Cox Creek Refining Co. announced yesterday that it would lay off more than 100 of its 276 workers as early as the middle of May.
W. Scott Armentrout, attorney for the Pasadena company, said that "continuing losses from operations" have forced Cox Creek to shut down its casting operation -- in which the copper is shaped into long, flat plates.
The casting shop will be closed June 1 and is likely to remain closed for at least a year, Mr. Armentrout said.
The company did not know exactly how many workers would be laid off, but it was warning them of the shutdown now because of a new federal law requiring advance notification, he said.
Some parts of the plant will remain open because the company will receive already-cast copper from suppliers, which include one of its owners, the Mitsubishi Metal America Corp., Mr. Armentrout said
Mitsubishi bought a controlling interest in Cox Creek last summer and now owns 80 percent of the company. A wire company, the Southwire Corp. of Carrollton, Ga., owns the rest, Mr. Armentrout said.
Cox Creek will continue to turn the copper into supplies for wire and cathodes, he said.
In a written statement announcing the layoffs, the company said it will "pare back operations to the point where the company can continue to operate at a reduced survival level for the next year or two."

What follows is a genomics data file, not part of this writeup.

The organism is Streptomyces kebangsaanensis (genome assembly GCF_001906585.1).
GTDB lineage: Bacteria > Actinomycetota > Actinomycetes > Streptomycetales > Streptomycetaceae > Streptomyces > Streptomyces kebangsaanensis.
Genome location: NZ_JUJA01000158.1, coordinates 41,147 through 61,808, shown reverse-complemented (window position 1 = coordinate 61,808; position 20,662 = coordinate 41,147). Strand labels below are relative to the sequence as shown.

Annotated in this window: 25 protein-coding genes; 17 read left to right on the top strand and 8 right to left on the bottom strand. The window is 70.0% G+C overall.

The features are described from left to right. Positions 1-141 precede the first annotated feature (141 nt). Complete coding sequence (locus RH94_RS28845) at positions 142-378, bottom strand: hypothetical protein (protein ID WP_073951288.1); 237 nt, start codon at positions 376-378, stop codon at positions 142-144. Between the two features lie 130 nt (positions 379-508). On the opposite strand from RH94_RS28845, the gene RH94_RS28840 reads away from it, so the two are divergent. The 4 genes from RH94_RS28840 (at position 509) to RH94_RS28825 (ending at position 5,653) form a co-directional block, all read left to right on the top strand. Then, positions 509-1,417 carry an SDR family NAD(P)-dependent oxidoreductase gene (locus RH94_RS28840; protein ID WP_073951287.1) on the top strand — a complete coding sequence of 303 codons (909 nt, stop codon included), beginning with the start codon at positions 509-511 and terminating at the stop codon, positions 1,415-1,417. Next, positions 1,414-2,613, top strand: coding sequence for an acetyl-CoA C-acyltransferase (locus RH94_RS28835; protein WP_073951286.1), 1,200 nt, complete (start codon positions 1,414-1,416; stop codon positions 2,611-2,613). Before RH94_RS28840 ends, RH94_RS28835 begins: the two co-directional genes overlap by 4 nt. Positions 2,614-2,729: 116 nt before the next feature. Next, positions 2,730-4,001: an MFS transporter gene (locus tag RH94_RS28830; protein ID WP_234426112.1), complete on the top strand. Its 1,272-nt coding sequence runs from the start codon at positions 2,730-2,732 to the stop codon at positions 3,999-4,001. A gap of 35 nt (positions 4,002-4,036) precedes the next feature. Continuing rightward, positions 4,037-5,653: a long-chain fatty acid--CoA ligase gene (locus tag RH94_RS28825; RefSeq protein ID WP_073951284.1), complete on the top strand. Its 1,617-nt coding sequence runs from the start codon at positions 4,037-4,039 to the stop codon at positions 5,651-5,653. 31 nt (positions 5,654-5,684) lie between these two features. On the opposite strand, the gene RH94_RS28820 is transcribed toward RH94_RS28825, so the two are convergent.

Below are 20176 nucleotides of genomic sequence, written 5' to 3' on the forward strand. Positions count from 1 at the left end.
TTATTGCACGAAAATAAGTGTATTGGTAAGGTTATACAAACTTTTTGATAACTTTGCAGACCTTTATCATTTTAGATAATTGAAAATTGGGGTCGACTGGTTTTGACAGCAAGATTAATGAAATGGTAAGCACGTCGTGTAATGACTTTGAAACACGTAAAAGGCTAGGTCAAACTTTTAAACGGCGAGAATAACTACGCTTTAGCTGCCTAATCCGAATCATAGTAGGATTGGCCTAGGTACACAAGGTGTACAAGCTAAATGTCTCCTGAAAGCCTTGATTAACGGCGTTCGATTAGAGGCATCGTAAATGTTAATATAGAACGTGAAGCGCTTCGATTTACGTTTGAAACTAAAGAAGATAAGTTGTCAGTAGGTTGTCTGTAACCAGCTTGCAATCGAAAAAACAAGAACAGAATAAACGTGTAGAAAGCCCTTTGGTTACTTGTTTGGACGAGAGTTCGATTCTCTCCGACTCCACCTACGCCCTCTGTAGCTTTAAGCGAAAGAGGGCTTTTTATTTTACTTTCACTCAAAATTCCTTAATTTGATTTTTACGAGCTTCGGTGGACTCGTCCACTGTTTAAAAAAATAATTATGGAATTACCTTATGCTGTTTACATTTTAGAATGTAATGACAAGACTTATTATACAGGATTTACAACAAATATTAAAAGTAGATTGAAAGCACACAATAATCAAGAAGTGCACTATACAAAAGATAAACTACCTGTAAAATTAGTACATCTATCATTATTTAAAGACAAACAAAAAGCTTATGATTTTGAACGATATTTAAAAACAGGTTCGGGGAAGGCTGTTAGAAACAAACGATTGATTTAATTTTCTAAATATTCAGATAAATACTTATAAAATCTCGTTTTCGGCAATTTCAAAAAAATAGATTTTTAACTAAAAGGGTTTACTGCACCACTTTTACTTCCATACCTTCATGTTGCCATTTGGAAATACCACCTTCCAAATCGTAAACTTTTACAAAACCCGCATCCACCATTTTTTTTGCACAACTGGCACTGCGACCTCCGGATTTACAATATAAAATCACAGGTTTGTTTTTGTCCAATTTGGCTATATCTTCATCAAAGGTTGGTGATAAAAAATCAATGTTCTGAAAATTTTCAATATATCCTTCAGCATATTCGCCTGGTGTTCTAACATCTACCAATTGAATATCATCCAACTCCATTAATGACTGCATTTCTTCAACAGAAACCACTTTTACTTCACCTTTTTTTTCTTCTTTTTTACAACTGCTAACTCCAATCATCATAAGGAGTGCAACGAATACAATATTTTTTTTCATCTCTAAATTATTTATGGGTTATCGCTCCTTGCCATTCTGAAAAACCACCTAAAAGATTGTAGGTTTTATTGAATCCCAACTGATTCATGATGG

The company said it hoped to improve the plant during the shutdown.
Mr. Armentrout declined to say exactly why the company has been losing money in recent months.
But in the last several months, Cox Creek has been hit with expensive environmental fines and labor settlements.
Cox Creek, which underwent a bitter union organizing battle under a previous owner, paid about $314,000 in September to 70 employees who charged that they were fired for helping the United Electrical, Radio and Machine Workers of America.
In addition, the company recently settled a dispute over how it protects workers from lead dust by agreeing to provide safety equipment, training and blood tests.
And last month, the company was fined $13,000 by the Maryland Department of the Environment for air pollution violations.
Union officials could not be reached for comment on the layoffs.